“As a kid, I grew up rolling d20s, charting out hand-scrawled labyrinths on graph paper swiped from math class, and concocting elaborate fantasy worlds to explore. And when I wasn’t sitting around a table with my pals debating the finer points of casting Magic Missiles instead of Delayed Blast Fireballs, I spent my free time affixed to a clunky old PC playing games like Eye of the Beholder and Dungeon Master. Digging into Almost Human’s shiny new take on hardcore old-school dungeon crawlers is a warm fuzzy trip down memory lane, but one of the most impressive things about Legend of Grimrock is the way it showcases how well the classic formula holds up after so many years.”
“Drawing a wealth of knowledge from the good book of 1980s-era dungeon crawling 101, the folks over at Almost Human, Ltd. know their chops when it comes to exploring dank corridors, sticking it to drippy-mawed beasts, and scavenging for scraps of gear needed to survive. The indie studio’s upcoming Legend of Grimrock is absolutely awash in old-school nostalgia, channeling the spirit that made classics like Eye of the Beholder and Dungeon Master so hard to step away from as a kid. But pushing deep into the monster-filled innards of the game’s ominous subterranean realm during my hands-on time revealed much more to this dungeon crawler RPG than mere retro charm.”
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Skyrim owns you. It is, as they say, everywhere you are. I don’t usually make a lot of time to play games just for shits and giggles in the middle of the holiday season coverage rush, but my craving for nerdy fantasy epicness overruled my better senses. I pre-ordered Bethesda’s latest jaunt in the Elder Scrolls saga on a whim. It arrived. I set it aside for a few days. Then I cleared my schedule for 24 hours, cracked open the cellophane wrap, inserted the disc into my Xbox 360, and BOOM: nerdgasm. Wizards! Glowing axes! Melting people’s faces off with jets of flame from my hand! YES!
But for all its grand quests and diversions, one of the things that I’m enjoying the most about Skyrim is the all the weird WTF moments that pop-up during my travels. With such a vast open world to explore, I’m finding myself prone to wandering around and getting into trouble rather than sticking to the main story line for any length of time. Here’s a short and snappy chronicle of some of my random oddball experiences in the game presented in easily digestible list form.
“In all my years as an avid cartographer of dangerous virtual catacombs, I’ve never seen dark, nefarious corridors so well stocked with fancy cheeses, spiced meats, and assorted inebriating spirits as the ones in Dungeons of Dredmor. It’s rather funny, really, that this indie roguelike is more bountiful in its array of mojo-replenishing treats than my local supermarket, but there’s a good reason for that. Every room and hallway is also spring-loaded with merciless death. A few smart features make the process of diving into the addictive dungeon crawling grind more accessible to newcomers, yet this so-called “casual” monster-slaying and loot-hunting adventure is anything but. Impending doom waits around every corner. Embrace this fact, accept it, and you’ll come to love these ruthless dungeons.”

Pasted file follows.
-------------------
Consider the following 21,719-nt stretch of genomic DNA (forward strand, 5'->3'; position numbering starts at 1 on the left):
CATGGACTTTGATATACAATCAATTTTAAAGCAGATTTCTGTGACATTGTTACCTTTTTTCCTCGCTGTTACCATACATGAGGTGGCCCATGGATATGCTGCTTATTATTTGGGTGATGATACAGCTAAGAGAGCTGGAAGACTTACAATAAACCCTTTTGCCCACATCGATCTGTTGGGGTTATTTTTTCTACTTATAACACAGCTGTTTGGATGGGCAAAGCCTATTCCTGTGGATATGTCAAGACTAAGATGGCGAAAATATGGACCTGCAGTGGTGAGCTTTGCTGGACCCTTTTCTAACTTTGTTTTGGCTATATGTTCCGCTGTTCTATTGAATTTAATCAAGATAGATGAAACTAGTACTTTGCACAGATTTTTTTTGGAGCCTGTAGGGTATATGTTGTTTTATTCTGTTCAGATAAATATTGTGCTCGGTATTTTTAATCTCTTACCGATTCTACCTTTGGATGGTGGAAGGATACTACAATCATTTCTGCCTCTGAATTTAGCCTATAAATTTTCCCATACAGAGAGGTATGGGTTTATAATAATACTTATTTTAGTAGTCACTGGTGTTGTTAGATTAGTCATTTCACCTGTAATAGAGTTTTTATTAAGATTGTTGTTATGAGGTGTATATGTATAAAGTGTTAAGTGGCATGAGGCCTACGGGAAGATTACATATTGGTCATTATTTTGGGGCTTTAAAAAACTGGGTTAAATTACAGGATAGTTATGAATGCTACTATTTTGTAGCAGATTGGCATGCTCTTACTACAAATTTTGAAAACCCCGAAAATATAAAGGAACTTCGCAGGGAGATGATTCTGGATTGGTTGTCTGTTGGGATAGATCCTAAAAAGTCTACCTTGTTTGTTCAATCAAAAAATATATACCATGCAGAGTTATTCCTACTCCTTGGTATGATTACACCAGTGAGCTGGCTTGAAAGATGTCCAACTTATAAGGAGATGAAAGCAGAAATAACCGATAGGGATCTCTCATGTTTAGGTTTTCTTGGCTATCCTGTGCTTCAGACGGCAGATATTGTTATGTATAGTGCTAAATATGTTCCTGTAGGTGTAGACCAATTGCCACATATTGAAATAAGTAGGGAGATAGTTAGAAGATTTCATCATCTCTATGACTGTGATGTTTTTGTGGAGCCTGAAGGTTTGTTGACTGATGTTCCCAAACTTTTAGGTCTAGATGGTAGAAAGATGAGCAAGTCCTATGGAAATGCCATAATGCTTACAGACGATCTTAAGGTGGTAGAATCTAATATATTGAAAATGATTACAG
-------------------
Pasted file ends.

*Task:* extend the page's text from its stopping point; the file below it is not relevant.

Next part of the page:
“Even if you’re a total sucker for the casual allure of match-three puzzle games like I am, the genre has been recycled so many different times now that it’s getting harder to find new versions that still feel fresh and exciting. Legend of Fae spices up the old formula with a dose of real-time combat and elemental wizardry wrapped in an engaging tale of two disparate realms colliding. This indie action-RPG puzzler also packs a surprising level of gameplay depth to round out its accessible nature and lighthearted vibe.”
“Imagine what Minecraft might be like if it had been made with pixel art sprites and released in the SNES era. That sums up the overall vibe of Terraria pretty well. It also explains why I just can’t seem to tear myself away from the darned thing. This devious little indie sandbox title borrows so many ideas from Notch’s game that it essentially is Minecraft in 2D, but it also beefs up the familiar gameplay in exciting ways. There’s a lot more creepy crawly stuff to kill, and the staggering number of doodads you can MacGyver together into deadly weapons to slay them with is mouth-watering. Say what you will; there’s some gnarly fun to be had in these uncharted depths.”
The original Two Worlds? Not so much. But this sequel looks better, plays (mostly) better, and I have to admit it really scratched my action RPG nerd itch. That said, there’s some wonkiness that pops up throughout the game. It’s not enough to ruin it, as it is a far superior product to its predecessor, but not everyone will have the patience for it. Just sayin.
You can check out my full review over here at EGMi.